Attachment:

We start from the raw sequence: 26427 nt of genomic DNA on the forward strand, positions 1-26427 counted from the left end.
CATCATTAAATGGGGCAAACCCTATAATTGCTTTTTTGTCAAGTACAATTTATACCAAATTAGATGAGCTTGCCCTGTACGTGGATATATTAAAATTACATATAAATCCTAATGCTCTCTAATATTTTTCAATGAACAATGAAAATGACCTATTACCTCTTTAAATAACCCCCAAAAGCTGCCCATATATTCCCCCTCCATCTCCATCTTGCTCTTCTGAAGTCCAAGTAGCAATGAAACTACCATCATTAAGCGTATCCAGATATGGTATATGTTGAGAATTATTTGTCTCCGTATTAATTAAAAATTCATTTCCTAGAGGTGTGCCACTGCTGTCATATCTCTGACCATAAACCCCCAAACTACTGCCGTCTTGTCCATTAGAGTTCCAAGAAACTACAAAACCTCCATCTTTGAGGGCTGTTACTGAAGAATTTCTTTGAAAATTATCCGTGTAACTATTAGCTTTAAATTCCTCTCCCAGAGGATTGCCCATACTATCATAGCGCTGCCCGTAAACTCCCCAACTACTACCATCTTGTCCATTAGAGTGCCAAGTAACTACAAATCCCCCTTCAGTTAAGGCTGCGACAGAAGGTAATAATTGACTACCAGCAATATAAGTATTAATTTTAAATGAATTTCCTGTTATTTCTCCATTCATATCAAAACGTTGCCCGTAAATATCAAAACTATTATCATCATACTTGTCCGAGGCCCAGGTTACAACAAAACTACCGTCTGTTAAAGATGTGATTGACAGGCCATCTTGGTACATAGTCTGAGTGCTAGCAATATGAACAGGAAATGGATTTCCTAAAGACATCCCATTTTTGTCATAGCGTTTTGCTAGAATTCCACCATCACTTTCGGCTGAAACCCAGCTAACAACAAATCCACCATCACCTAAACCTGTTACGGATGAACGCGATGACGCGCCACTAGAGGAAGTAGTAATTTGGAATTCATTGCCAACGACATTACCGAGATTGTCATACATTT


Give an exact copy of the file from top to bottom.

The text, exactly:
We start from the raw sequence: 26427 nt of genomic DNA on the forward strand, positions 1-26427 counted from the left end.
CATCATTAAATGGGGCAAACCCTATAATTGCTTTTTTGTCAAGTACAATTTATACCAAATTAGATGAGCTTGCCCTGTACGTGGATATATTAAAATTACATATAAATCCTAATGCTCTCTAATATTTTTCAATGAACAATGAAAATGACCTATTACCTCTTTAAATAACCCCCAAAAGCTGCCCATATATTCCCCCTCCATCTCCATCTTGCTCTTCTGAAGTCCAAGTAGCAATGAAACTACCATCATTAAGCGTATCCAGATATGGTATATGTTGAGAATTATTTGTCTCCGTATTAATTAAAAATTCATTTCCTAGAGGTGTGCCACTGCTGTCATATCTCTGACCATAAACCCCCAAACTACTGCCGTCTTGTCCATTAGAGTTCCAAGAAACTACAAAACCTCCATCTTTGAGGGCTGTTACTGAAGAATTTCTTTGAAAATTATCCGTGTAACTATTAGCTTTAAATTCCTCTCCCAGAGGATTGCCCATACTATCATAGCGCTGCCCGTAAACTCCCCAACTACTACCATCTTGTCCATTAGAGTGCCAAGTAACTACAAATCCCCCTTCAGTTAAGGCTGCGACAGAAGGTAATAATTGACTACCAGCAATATAAGTATTAATTTTAAATGAATTTCCTGTTATTTCTCCATTCATATCAAAACGTTGCCCGTAAATATCAAAACTATTATCATCATACTTGTCCGAGGCCCAGGTTACAACAAAACTACCGTCTGTTAAAGATGTGATTGACAGGCCATCTTGGTACATAGTCTGAGTGCTAGCAATATGAACAGGAAATGGATTTCCTAAAGACATCCCATTTTTGTCATAGCGTTTTGCTAGAATTCCACCATCACTTTCGGCTGAAACCCAGCTAACAACAAATCCACCATCACCTAAACCTGTTACGGATGAACGCGATGACGCGCCACTAGAGGAAGTAGTAATTTGGAATTCATTGCCAACGACATTACCGAGATTGTCATACATTT